Apple has Siri, and now Intel has Ginger. The chipmaker has made one more acquisition to bolster its advanced computing and artificial intelligence holdings: it has purchased selected assets, and hired talent, from Israel’s Ginger Software in the area of natural language processing tools and applications. Those assets include a platform for third parties to create customised personal assistants, for a price believed to be up to $30 million.
Ginger Software, backed by investors like Li Ka-Shing’s Horizons Ventures, will continue to operate as an independent business focusing on its remaining business: intelligent grammar and spell checking software. This is not the only change afoot at Ginger: the company recently saw its chairperson, Soffer Teeni, leave to head up Facebook Israel.
Rumors of the deal were first reported by Hebrew publication Calcalist, and now we have confirmed them directly with Ginger Software and Intel.
“Intel acquired natural language processing tools and applications assets from Ginger. Along with the aforementioned assets, Intel also hired some Ginger engineers associated with this business,” a Ginger spokesperson told me.
“On May 8, Intel acquired natural language processing tools and applications assets from Ginger Software, and it is hiring up to 16 engineers associated with this business,” an Intel spokesperson further elaborated. “We are not disclosing details about how Intel might use the Ginger Software technologies at this time and we are not disclosing terms of the deal. Please note – We’re acquiring the assets and engineering team associated with Ginger Software’s natural language processing tools and applications. We aren’t acquiring Ginger Software’s Grammar and Spell Checker.”
Among the 16 that are going are Ginger’s founder, CEO and Chief Scientist of the Personal Assistant business of the company, Yael Karov. She is an NLP expert, and this is her fourth exit: among the others was a role as co-founder and CTO of the NLP company Agentics, which was acquired by Mercado Software.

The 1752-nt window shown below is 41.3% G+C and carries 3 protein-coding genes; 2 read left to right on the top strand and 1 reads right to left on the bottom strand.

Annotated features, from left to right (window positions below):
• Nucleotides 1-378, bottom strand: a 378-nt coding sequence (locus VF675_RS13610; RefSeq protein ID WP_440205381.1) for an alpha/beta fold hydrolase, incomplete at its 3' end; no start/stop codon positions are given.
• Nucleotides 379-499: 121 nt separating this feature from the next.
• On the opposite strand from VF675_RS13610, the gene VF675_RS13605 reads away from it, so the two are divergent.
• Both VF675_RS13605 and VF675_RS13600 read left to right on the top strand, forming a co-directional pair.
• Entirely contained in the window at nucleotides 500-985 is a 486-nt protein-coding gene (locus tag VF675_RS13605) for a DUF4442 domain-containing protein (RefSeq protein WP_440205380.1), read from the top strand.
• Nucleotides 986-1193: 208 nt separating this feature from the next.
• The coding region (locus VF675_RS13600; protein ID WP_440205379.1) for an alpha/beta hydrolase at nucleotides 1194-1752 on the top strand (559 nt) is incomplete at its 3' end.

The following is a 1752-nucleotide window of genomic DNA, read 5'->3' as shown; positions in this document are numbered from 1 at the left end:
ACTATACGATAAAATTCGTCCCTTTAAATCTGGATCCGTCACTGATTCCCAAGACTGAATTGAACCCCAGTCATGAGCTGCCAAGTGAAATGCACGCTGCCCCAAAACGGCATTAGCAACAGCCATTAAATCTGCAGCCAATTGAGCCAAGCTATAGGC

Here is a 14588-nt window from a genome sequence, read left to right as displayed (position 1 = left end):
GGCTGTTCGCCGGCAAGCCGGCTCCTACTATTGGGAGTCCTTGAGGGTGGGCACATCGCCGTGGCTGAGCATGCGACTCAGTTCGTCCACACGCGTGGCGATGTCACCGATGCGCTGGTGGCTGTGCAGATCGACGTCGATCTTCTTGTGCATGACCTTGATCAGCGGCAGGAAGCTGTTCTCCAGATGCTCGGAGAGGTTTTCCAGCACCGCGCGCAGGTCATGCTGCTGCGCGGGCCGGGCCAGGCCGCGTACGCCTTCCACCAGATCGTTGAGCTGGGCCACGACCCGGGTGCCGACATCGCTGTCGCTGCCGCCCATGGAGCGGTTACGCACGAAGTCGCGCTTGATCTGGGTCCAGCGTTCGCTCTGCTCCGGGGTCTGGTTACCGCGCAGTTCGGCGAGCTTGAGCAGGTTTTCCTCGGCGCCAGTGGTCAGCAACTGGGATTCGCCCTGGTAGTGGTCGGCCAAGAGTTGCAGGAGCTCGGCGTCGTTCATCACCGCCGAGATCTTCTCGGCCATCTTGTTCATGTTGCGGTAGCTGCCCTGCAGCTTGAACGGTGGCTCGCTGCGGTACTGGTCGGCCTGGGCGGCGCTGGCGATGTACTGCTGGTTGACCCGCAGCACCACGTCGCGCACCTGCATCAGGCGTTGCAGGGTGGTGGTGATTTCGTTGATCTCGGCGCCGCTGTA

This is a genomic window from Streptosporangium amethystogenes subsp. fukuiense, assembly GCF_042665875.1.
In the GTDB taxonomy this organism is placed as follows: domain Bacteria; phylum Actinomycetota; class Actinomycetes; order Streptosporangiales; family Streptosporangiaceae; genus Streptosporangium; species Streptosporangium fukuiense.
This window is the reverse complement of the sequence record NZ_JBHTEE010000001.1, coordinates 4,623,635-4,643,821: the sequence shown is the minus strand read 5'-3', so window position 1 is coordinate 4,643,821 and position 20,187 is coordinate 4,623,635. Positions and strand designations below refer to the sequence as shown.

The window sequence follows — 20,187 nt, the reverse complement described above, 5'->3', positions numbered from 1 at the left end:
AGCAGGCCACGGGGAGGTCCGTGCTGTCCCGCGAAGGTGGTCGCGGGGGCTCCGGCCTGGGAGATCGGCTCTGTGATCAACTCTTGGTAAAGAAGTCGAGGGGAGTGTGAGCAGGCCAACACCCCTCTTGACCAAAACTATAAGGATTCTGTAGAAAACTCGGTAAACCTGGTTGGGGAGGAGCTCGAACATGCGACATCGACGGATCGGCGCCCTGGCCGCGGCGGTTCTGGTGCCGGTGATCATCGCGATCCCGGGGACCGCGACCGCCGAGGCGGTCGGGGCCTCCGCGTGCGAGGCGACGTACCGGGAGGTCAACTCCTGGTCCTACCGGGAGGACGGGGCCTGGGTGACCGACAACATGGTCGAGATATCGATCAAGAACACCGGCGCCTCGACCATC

The group also includes natural language processing wiz Micha Breakstone, who was the VP for R&D of the Personal Assistant business. Breakstone, from what we understand, was also the first consultant hired to work on Summly — the summarizing app acquired by Yahoo, with its young founder Nick D’Aloisio now heading up Yahoo’s News Digest efforts.
Karov explains the decision to split the business and sell the personal assistant part to Intel like this:
“Ginger had two separate business units, each of them had a different technology, target market, and CEO (I was the CEO of both units until 6 months ago Maoz joined to manage the English as a Second Language, and I moved to manage the Personal Assistant only),” she says. “The first business – English as a second language was not for sale. It has a commercial consumer product with many mobile and desktop users, and our plan is to use the proceeds from the personal assistant asset sale in order to continue and improve our products, and scale up Ginger. We also plan a big release of a communication product for native English Speakers. The innovative NLP technology for sale was managed and developed by a separate team that I led.
We plan to continue and broaden the original business of Ginger and get to hundreds of millions of users. We don’t plan to sell the Ginger business.”
As for the price, Calcalist pegged the price at between $20 million and $30 million. Later, tech blog Geek Time put the price at between $10 million and $20 million. We’re continuing to dig and see if we can find out more on this front.
The deal is an interesting one for Intel, in that it builds on other investments and acquisitions that the company has made into the area of advanced computing — a nebulous area that includes not only artificial intelligence and how users can interact with computing devices but new frontiers in what forms those computers may even take.
Among the 57 acquisitions made by the company in the last seven years, several recent additions in this same vein include wearables company Basis Science, gesture control specialist Omek Interactive, and natural language processing company Indysis.
It seems like the value of these kinds of acquisitions is two-fold for Intel: the IP can be used by the company in the development of chipsets for future generations of hardware where functions like these may be standard. But on the other hand, the company can also use the tech in itself as a service to sell to third parties (think here not of phones, but new ‘hardware’ like connected cars, home monitoring systems, and so on); perhaps even to use in products itself.
With Apple yet (and perhaps never?) to release APIs for Siri-like services in apps, the idea of a really useful, working personal assistant platform open for anyone to create their own customised version of such a feature remains something of a holy grail.